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6 Common Tent Types and Their Pros and Cons

Humans have always sought shelter in tents since way back in 40,000 B.C. (yeah, they’re that old) and as it evolved and its innovations made massive leaps through the centuries, they now come in many different shapes and sizes. 

They’re all built for different uses, and here’s a look at what some of the most popular ones look like, and what they do.

1. Ridge / A-frame tents – For the solo campers

Ridge tents are basically every kid’s drawing of a tent. As a successful artist myself, here’s my drawing of a ridge tent:

Tent drawing
A work of art

Okay, for real. The name “ridge tent” speaks for itself; a cross pole, called a ridge, stretches across the length of the tent which holds up the roof. While this simple design is surprisingly stable, ridge tents are heavy and bulky when packed, and lack headspace which makes it less than ideal for family trips.

Image source: Trek Baron

However, they’re great options for solo travellers who ain’t planning on spending much time inside.



  • Stable
  • Pretty easy setup
  • Good option for solo travellers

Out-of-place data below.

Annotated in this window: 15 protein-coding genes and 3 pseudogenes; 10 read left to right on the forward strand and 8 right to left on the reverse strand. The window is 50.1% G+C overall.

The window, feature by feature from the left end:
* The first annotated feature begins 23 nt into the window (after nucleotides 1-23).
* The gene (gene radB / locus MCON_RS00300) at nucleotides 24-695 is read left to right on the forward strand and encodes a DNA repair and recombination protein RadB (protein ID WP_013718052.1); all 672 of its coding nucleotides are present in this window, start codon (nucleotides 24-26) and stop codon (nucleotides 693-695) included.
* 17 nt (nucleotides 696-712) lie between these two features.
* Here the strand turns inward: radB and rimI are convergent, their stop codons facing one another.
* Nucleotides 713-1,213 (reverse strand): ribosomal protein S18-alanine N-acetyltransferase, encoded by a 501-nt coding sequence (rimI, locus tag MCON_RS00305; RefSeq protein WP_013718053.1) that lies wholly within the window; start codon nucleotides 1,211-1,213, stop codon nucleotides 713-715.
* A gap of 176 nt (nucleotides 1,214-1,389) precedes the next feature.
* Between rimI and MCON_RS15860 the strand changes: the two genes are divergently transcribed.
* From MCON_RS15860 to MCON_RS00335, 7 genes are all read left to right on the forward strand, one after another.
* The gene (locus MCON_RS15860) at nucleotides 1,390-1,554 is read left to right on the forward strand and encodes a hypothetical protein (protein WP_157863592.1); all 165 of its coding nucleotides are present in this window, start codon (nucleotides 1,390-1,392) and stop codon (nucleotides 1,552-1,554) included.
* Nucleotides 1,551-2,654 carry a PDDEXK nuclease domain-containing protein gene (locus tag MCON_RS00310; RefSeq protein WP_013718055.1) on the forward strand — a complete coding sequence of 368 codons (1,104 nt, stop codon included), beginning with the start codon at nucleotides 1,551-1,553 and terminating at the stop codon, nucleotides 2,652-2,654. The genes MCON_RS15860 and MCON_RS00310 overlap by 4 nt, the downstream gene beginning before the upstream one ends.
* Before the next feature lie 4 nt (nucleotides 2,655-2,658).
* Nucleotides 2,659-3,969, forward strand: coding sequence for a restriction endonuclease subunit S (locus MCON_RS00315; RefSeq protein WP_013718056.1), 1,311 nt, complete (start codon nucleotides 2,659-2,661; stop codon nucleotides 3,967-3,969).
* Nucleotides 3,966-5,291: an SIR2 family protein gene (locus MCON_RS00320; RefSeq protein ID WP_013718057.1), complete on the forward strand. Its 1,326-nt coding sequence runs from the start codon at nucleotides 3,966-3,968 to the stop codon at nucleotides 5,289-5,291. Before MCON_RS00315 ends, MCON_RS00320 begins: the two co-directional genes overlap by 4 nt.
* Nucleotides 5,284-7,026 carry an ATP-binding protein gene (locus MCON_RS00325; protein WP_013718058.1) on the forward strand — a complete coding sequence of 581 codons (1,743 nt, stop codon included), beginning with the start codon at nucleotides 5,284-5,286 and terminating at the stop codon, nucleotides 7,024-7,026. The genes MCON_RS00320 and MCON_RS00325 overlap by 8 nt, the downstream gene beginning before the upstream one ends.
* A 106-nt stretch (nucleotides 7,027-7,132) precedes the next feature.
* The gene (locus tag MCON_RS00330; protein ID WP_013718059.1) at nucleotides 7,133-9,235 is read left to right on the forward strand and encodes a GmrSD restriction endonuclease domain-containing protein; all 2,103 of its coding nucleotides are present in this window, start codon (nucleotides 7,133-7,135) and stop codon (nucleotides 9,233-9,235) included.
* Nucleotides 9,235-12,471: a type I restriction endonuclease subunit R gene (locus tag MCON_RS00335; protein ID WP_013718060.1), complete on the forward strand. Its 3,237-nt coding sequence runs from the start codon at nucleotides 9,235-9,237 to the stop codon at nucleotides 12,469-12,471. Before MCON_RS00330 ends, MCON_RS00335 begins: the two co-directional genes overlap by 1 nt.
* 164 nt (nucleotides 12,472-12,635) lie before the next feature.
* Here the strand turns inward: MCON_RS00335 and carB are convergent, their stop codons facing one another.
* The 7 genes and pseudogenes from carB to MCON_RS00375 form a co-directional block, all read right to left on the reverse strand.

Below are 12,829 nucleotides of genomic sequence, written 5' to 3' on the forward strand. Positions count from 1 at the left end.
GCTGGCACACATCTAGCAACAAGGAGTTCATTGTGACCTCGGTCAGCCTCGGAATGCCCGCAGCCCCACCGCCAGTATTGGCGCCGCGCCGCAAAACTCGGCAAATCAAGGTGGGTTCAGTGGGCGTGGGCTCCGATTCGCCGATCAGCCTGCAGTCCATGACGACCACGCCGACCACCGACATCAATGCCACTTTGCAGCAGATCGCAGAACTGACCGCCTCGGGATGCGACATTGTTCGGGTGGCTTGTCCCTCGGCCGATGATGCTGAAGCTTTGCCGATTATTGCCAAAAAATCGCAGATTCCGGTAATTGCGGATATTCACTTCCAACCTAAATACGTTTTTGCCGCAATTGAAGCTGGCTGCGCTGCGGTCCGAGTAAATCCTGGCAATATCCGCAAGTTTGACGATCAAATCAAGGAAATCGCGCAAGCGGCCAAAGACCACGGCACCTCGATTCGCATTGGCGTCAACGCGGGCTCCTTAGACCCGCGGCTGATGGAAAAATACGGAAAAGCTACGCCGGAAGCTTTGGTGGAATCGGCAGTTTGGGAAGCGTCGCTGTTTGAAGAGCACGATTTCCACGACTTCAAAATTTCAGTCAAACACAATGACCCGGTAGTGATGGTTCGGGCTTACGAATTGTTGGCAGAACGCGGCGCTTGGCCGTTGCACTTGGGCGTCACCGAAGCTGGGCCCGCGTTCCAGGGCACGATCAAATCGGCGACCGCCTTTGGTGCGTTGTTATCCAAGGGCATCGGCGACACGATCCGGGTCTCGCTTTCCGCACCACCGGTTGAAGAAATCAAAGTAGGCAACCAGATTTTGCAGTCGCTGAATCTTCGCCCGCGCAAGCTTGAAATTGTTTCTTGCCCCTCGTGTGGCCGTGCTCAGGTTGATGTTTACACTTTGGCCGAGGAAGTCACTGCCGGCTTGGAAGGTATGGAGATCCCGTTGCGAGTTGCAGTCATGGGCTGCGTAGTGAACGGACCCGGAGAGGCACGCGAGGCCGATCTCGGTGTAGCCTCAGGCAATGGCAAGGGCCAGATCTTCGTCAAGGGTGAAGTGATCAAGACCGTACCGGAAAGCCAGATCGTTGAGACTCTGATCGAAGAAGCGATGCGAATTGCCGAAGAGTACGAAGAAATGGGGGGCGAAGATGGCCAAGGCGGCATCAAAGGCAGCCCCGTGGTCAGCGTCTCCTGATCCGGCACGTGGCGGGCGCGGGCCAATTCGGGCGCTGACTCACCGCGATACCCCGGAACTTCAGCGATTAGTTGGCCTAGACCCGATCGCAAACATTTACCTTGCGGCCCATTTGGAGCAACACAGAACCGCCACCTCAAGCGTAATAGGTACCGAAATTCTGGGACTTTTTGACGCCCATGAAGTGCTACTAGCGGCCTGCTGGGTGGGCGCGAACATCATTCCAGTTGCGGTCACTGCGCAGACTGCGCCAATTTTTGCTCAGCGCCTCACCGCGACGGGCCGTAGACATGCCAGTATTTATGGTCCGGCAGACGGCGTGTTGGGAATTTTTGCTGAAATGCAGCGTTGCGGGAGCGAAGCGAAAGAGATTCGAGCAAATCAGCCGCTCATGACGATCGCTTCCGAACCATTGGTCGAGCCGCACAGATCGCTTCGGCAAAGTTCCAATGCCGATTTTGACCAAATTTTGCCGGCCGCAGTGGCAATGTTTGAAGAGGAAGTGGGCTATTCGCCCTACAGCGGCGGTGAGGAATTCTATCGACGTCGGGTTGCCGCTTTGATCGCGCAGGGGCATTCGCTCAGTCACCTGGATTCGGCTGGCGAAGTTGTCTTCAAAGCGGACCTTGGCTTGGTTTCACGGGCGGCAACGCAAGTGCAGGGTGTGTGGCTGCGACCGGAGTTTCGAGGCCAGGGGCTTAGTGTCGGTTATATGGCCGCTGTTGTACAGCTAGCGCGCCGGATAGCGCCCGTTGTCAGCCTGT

• Less storage space
  • Less headroom
  • Heavy and bulky when packed

2. Dome tents – The most common tent you can find

What is perhaps the most popular in the market, dome tents come with 2 poles crossing over each other, where their ends go into the tent’s floor forming a square base.

dome tent

What’s great about this design is that it stays up without any need for stakes or guylines, and offers a larger headspace. Their capacity can range from a single person to up to a whopping 8-person capacity all while being lightweight.

The downside? Their lighter weight makes them more likely to be blown away or flattened, and tend to catch wind.


  • Larger headspace
  • Can go up to 8-person capacity
  • Lightweight, easy to carry
  • Some models are freestanding


  • Gets less stable as they scale up in size
  • More likely to be blown away or flattened
  • Catches wind more often

3. Pop-up / Instant tents – Hassle-free, super quick setup

Just like our favourite instant noodles, instant or pop-up tents are designed to be time savers. Here’s an example of a pop-up tent with our very own TAHAN Weekender Tent, which features a dome structure and what I’d like to call an umbrella configuration. 

Pop-up tent
The TAHAN Weekender Tent’s umbrella-like pop-up design

Some pop-up tents also come with spring-coiled configurations, where you can twist to fold them. In some cases, you can even unleash the spring by throwing the whole thing into the air, and watch the tent literally pop up.

Spring-coiled pop-up tent
Whoops, careful!

While these pop-up or instant tents come with different designs, they all share the same intention – to make setting up really easy. Too easy, in fact.

While older models aren’t suitable for stronger weathers, many improvements through the years have made pop-up tents more reliable in harsh weather conditions (to an extent, of course). They’re great options for beachside camping (especially festivals), backyard camping and such, but not the best for when you’re up high in the mountains.


  • Hassle-free, near instant setup